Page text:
A lot of the times the auto part supplier will produce the manufacturer parts and the aftermarket parts. That means that they are basically the same parts. The only difference is the name stamped on the parts. In your case, buying aftermarket parts should produce the same quality of parts for a fraction of the cost because you don’t have to pay for the name.

Installing the Parts

Installing a new or replacement exhaust system is not a difficult task; however, it does require you to lay on your back under the car. Make sure you take all necessary safety precautions while doing this. The whole process can actually be broken down into four basic steps: 

Step #1: Lay Out All Parts in Order

aftermarket car parts

Once you have purchased all the parts you need, you will want to lay out the parts in the order that they need to be installed. Start at the front and move back. If you are replacing an old system, you might be able to reuse parts from the old system so check to see if you are able to before purchasing a whole system.

Step #2: Dry Hang All Parts

After you have laid out all the parts, it’s time to get down and dirty. Climb under the car and remove all old parts. If you are not reusing any, you don’t have to be very careful when removing them. Then start at the front of the car to hang all the individual pieces and loosely bolt each piece into place on the upstream pipe. Don’t tighten the bolts until you have everything hung. This is to make sure all parts fit and you aren’t missing something. It will save you a little frustration if you need to remove something, you don’t have to completely unscrew it.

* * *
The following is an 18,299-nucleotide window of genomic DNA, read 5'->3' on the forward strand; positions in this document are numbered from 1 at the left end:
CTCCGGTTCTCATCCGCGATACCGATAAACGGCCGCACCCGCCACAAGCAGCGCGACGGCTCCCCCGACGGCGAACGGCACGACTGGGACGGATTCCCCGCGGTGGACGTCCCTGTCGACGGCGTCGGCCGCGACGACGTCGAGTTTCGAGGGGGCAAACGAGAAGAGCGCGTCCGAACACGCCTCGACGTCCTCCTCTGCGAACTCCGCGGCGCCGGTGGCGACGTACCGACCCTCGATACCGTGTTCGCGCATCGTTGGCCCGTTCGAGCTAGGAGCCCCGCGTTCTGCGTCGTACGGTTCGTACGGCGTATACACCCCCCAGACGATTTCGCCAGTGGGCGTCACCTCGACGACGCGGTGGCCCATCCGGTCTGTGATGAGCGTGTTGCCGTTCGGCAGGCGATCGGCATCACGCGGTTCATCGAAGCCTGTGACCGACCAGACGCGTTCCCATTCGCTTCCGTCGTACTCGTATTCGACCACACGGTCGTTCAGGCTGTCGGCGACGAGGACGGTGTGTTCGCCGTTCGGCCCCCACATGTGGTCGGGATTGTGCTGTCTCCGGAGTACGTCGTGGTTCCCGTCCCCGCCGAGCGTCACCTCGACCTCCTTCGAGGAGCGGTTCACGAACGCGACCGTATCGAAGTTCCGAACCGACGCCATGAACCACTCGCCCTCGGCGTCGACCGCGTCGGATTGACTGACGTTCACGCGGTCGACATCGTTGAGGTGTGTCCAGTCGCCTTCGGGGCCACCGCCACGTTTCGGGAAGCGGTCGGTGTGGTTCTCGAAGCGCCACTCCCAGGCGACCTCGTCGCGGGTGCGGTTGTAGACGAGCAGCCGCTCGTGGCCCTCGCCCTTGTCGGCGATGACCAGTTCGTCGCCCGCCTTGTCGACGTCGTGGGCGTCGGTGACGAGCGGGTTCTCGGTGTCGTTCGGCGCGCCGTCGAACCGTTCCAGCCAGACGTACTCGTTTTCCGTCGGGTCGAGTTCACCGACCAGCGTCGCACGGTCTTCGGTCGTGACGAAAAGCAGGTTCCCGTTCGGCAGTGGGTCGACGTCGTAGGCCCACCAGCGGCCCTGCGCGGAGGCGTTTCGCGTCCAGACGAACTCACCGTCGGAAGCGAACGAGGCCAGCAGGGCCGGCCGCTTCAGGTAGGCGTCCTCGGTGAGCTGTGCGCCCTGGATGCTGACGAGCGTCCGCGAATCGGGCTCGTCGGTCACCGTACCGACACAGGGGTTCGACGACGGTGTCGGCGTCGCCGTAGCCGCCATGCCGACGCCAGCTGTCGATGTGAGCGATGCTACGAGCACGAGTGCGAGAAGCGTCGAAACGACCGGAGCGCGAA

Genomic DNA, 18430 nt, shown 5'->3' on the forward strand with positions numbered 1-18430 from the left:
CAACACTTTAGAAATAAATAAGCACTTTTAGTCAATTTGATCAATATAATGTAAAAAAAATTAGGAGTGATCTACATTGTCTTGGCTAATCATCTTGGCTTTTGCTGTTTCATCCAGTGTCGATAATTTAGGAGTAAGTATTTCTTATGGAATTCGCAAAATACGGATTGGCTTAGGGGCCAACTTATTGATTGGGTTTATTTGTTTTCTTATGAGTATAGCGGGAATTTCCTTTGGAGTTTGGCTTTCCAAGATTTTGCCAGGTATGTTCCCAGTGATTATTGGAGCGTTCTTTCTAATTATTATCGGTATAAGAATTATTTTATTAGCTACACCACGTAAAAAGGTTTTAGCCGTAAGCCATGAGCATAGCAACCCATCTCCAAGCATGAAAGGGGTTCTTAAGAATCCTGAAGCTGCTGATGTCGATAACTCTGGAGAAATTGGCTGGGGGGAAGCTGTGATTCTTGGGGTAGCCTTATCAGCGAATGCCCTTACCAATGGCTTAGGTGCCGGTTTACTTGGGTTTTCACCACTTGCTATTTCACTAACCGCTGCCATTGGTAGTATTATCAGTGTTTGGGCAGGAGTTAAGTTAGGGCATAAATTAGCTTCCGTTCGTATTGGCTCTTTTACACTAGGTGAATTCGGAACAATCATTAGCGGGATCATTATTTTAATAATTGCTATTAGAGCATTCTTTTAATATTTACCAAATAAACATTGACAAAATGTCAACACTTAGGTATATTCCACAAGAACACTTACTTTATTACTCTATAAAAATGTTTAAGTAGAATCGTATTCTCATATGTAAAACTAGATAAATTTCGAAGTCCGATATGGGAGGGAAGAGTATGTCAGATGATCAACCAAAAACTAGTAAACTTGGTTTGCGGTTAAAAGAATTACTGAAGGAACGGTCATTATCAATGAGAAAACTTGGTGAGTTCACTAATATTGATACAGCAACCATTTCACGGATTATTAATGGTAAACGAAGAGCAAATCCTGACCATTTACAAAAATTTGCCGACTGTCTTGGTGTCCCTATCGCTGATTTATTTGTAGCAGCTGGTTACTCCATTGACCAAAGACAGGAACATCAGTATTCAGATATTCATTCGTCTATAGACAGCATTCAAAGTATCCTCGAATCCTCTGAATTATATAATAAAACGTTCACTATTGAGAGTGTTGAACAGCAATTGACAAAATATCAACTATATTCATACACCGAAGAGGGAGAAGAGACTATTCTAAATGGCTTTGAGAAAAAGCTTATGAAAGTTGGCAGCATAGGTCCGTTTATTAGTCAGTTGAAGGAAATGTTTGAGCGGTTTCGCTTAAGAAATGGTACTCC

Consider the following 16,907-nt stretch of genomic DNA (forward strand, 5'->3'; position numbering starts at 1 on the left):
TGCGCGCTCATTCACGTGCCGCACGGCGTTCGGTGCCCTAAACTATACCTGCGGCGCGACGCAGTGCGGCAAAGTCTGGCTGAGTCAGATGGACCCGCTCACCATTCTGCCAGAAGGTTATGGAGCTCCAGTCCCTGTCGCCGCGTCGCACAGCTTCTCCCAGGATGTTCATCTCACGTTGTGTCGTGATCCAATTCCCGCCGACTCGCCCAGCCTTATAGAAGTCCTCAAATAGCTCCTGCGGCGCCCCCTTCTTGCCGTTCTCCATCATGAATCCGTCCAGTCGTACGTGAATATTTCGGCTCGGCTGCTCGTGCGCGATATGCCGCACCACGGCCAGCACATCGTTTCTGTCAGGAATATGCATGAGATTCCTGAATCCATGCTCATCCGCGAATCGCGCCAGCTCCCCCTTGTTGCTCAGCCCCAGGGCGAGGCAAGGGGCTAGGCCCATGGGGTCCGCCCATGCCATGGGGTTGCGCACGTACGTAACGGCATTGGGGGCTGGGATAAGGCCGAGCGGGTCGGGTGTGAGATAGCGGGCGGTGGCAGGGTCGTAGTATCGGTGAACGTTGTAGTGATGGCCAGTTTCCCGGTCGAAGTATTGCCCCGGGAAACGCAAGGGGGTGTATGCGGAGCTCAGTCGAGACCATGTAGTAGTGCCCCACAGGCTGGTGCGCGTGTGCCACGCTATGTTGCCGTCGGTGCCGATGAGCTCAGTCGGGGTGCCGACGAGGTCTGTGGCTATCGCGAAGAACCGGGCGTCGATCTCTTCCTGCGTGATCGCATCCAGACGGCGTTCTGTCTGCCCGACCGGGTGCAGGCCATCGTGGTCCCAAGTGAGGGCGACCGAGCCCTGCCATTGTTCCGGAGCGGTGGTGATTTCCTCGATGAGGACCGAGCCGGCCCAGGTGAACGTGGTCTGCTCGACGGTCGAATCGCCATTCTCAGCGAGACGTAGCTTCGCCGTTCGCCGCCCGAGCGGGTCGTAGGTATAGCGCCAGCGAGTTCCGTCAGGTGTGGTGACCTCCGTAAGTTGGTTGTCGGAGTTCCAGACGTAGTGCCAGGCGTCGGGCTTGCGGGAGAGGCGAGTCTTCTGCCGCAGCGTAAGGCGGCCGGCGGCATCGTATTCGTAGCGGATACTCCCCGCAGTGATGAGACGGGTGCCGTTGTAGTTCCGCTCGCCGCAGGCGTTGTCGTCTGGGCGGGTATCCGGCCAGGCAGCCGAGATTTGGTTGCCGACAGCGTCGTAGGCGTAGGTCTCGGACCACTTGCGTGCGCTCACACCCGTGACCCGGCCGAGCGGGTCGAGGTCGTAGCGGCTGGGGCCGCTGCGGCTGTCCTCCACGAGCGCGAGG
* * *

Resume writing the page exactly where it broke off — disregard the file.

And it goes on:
Step #3: Tighten All Parts

Once you have dry hung all parts, go back to the beginning and start tightening all the bolts. You will want to use a good amount of torque to tighten each segment to the one in front of it to help prevent unnecessary movement and unwanted leakages. When you finish tightening, make sure all parts are in line and to be on the safe side, check each bolt one more time to make sure they are tight.

Step #4: Test for Leaks and Repeat Step 3 (if needed)

After everything is in place and all bolts are tightened, you have to test it out. Get in the driver seat and crank the car. Leave it in drive and push down on the gas pedal for a few seconds. Then look under to see if you see any places where there are obvious leaks around the gaskets between each section.

Be Proud of Your Work!

That’s it. These are the basic ins and outs of replacing a car exhaust system. To recap:

  • Four primary components: muffler, catalytic converter, flex pipe, and exhaust pipe
  • Aftermarket parts as good as OEM parts and can save you money
  • It takes four pretty easy steps to install: layout, dry hang, tighten, and test

If you have any further questions, you could consult a professional mechanic. Remember safety first, especially when climbing under a lifted car. Good luck on your mechanical adventures.